Defense: Notes back claim Clinton lawyer didn’t lie to FBI
WASHINGTON (AP) — Defense attorneys for a Hillary Clinton campaign lawyer charged with lying to the FBI during the Trump-Russia probe showed jurors handwritten notes on Wednesday aimed at undercutting allegations that he misled the federal government about his legal work.
Michael Sussmann is on trial in Washington’s federal court, accused of lying to the FBI’s general counsel during a September 2016 meeting in which he presented computer data that purported to show a secret communications backchannel between Donald Trump and Russia. The FBI investigated but quickly determined no link existed between the Trump Organization, the former president’s company, and Russia-based Alfa Bank.
Prosecutors allege he misled the FBI by saying he was not attending the meeting on behalf of a particular client when he was actually representing the interests of the Clinton campaign and another client — a technology executive who had provided him with the data.
The case was brought by special counsel John Durham, a Justice Department prosecutor appointed in 2019 to investigate potential government misconduct in the early days of the inquiry into potential ties between Russia and Trump’s 2016 campaign. Sussmann is one of three people charged so far by Durham and his team of prosecutors.
Sussmann’s lawyers deny that he ever lied. They say his legal representation of Democratic interests was already well-known to James Baker, the FBI lawyer to whom he made the alleged false statement, and that he came to the FBI to raise concerns about a potential national security threat.
Prosecutors rested their case on Wednesday. It remains unclear if Sussmann will testify in his defense later this week.
Defense lawyers called as their first witnesses former senior Justice Department officials who attended a March 6, 2017, meeting at which FBI leaders briefed them on the status of investigations into potential coordination during the 2016 presidential election between Trump’s successful campaign and Russia. Among the topics that came up at the meeting were the Alfa Bank claims.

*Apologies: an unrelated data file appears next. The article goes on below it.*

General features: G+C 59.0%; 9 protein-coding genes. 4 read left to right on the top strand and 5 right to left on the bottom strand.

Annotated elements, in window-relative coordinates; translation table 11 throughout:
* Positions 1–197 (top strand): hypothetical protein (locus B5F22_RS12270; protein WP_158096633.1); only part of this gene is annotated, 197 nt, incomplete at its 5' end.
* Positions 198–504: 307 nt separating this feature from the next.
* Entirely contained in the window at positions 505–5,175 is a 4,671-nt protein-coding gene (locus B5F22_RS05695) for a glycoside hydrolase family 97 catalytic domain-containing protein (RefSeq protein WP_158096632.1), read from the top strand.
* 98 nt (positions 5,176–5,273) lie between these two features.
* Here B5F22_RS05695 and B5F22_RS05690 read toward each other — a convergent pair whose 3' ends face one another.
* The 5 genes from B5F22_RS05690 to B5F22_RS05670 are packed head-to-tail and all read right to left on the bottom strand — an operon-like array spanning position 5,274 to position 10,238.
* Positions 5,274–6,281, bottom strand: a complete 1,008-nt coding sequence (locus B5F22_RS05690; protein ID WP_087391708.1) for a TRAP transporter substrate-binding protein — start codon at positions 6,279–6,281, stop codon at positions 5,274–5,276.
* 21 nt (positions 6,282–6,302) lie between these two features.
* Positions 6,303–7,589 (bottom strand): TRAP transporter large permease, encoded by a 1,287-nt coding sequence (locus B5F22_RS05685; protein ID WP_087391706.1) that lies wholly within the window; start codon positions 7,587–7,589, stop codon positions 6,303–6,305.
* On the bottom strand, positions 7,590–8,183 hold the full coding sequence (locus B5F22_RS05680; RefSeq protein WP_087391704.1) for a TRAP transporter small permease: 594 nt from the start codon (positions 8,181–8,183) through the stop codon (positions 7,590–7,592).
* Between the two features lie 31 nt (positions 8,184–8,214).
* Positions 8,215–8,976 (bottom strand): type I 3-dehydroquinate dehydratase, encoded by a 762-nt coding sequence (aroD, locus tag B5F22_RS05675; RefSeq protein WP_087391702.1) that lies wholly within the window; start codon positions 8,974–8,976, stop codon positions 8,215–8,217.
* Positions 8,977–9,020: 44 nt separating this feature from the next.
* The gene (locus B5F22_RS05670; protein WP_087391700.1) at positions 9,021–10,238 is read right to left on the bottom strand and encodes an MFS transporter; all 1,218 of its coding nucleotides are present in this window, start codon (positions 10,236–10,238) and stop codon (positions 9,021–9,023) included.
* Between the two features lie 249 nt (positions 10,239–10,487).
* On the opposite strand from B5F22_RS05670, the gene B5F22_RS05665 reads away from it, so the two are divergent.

One of those ex-officials, Tashina Gauhar, took notes from the meeting in which she wrote that the Alfa Bank allegations were brought to the FBI by an attorney “on behalf of his client.” She said she didn’t recall who at the meeting said that, but said that if she had written that down, then “that’s what I would have heard at the briefing.”
One of Sussmann’s lawyers, Michael Bosworth, sought to persuade jurors about the credibility of Gauhar’s notes by asking, mostly rhetorically: “When senior leaders of the FBI come to brief senior leaders of the Department of Justice, do they try to get it right? Do they try to present truthful, accurate information to the Department of Justice?”
Another participant at the March 2017 meeting, Mary McCord, at the time the Justice Department’s top national security official, took similar notes about the fact that the Alfa Bank claims came to the FBI from a lawyer.
Earlier Wednesday, prosecutors showed jurors billing records indicating that Sussmann repeatedly billed to the campaign “general political advice” and legal work related to the Alfa Bank server issue. The records were introduced to bolster their claim that Sussmann was acting on behalf of the Clinton campaign when he shared the data with the FBI.
Defense lawyers, however, noted that Sussmann billed the taxi ride to the FBI building for the meeting on Alfa Bank to his law firm at the time, Perkins Coie, rather than to the Clinton campaign.
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